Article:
This of course overlaps with category IV, above, but warrants separate attention, for the reason that, though 'spiritual' here means primarily experiential, it also includes the theoretical, as for example, Ken Wilber's massive intellectual work (in particular the first book in his huge trilogy: Sex, Evolution, and Spirit). The underlying assumption here, crucial to many in the environmental movement, is that nature is spirit (i.e. 'Source', where a return to 'right relationship' with nature implies a right relationship with Spirit, and that without this depth (or height!) all efforts at healing the human-nature relationship will fall short. Of course the debate rages whether Spirit has fully descended into earth, or whether earth-consciousness is evolving towards a higher 'spirit' (or whether both are true). Whatever, many now working within an ecopsychology umbrella strive for that feeling or 'groove' of oneness with nature, and assume this to be an essential spiritual approach to healing the human-nature relationship. Many others are turning to the works of Ken Wilber as a trans-personal psychology base for the 'psychology' part of ecopsychology; or to Buddhist psychology (or other religions) as a way of including spirit or 'mystery' in the attempts to overcome the dualism currently inherent in western cultural views of the human-nature relationship.

VI. 'Core' Ecopsychology as Language

Without discounting any of the above categories of emergent ecopsychology, this category -- very sparse, and without much attention indeed – attempts to 'ground' an ecopsychology in language (the 'logos' of both psychology and ecology) that is philosophically coherent and consistent. The assumption here is, like other disciplines, without a core language, or at least a core set of questions, something as vast as 'ecopsychology' will fly off in all directions and will become, essentially, meaningless, however stimulating or productive of an occasional insight it may be.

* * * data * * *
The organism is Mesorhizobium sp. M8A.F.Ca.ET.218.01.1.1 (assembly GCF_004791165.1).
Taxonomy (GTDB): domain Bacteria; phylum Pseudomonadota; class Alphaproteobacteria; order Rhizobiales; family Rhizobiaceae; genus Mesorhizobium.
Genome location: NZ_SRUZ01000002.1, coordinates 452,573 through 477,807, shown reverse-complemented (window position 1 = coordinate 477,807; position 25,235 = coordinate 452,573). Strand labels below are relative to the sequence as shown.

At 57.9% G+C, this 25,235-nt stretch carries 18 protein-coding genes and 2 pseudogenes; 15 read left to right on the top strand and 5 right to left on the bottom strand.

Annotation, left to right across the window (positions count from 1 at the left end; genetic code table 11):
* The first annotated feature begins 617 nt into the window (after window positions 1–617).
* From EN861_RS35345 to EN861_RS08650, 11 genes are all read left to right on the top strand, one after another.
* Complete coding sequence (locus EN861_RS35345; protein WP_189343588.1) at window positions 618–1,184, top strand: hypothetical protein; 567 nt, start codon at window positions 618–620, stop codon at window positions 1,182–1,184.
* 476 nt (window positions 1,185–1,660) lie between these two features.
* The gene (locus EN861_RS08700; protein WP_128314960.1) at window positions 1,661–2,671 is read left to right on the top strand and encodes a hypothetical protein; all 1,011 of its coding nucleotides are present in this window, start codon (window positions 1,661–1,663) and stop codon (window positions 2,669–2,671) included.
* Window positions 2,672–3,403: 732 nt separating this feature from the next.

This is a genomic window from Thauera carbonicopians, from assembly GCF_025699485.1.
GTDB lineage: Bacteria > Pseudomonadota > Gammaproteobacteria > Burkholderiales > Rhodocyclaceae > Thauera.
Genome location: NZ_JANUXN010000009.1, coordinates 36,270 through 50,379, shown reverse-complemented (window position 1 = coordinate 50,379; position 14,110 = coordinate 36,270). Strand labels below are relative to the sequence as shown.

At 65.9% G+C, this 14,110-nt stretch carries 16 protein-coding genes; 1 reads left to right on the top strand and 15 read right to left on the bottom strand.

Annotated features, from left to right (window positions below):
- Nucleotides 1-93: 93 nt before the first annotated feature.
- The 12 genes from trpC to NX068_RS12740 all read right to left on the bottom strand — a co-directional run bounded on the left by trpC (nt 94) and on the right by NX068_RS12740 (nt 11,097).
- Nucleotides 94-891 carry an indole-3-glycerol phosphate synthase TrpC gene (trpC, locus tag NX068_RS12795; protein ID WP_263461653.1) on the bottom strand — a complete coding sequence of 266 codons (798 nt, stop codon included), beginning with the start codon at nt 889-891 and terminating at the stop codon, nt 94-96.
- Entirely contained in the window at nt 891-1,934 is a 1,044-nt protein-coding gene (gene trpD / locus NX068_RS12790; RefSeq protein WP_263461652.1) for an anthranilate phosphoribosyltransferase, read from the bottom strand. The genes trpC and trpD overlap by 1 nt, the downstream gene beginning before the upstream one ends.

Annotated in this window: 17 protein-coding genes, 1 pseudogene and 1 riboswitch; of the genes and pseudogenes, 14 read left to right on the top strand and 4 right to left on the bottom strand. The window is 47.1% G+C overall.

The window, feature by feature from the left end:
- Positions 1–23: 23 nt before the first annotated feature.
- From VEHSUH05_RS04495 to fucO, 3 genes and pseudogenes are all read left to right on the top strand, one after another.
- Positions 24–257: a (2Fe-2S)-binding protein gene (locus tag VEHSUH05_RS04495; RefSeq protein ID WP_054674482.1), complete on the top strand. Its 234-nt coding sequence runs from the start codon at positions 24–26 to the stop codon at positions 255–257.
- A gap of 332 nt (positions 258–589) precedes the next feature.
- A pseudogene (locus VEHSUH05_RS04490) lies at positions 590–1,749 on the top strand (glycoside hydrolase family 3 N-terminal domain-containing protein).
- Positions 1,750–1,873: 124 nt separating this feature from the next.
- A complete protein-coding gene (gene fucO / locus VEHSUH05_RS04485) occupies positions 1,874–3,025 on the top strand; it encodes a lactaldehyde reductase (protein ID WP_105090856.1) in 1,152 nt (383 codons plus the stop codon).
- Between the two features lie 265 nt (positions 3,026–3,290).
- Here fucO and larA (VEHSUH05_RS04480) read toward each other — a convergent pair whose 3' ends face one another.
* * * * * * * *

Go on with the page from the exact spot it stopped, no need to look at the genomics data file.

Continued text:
Assumptions tend to be that the human-nature relationship is psychologically based, that psychology (as emergent in culture) is capable of being skewed (and that this is the case in Western culture), that no existing psychology has a complete handle on the situation (and thus a 'new' psychology must emerge), that the human cognitive penchant for extreme dualism is as close as we can presently come to an expression of the cause of the human-nature disjunction; that language needn't be dualistic (though it often engenders dualism), and that, perhaps, 'the question of consciousness' is at the heart of all these core questions. The work of Warwick Fox (Transpersonal Ecology) is an attempt at a core language, using an analysis of 'deep ecology' and 'transpersonal psychology' to formulate a model of a healthy human-nature relationship. Ken Wilber's work attempts the same, although his rather vicious attacks on deep ecology and earlier forms of ecopsychology for not being transpersonal enough (or rather, for not being couched explicitly in Wilber's latest transpersonal models) makes his work somewhat problematical. At present, the only true ecopsychology text is by Deborah Winter (Ecological Psychology: Healing the Split Between Planet and Self), which is an excellent basic text that combs through a variety of psychologies and philosophies in search of an ecopsychological language that would be practical and stimulating for changing behaviors re the human-nature relationship. There are of course many shorter papers coming out dealing with definitions and ecopsychological ideas, and a number of books in the works that will, hopefully, help to focus this 'field' in a coherent language.
And now, here is Katherine Rowland's new article from Guernica.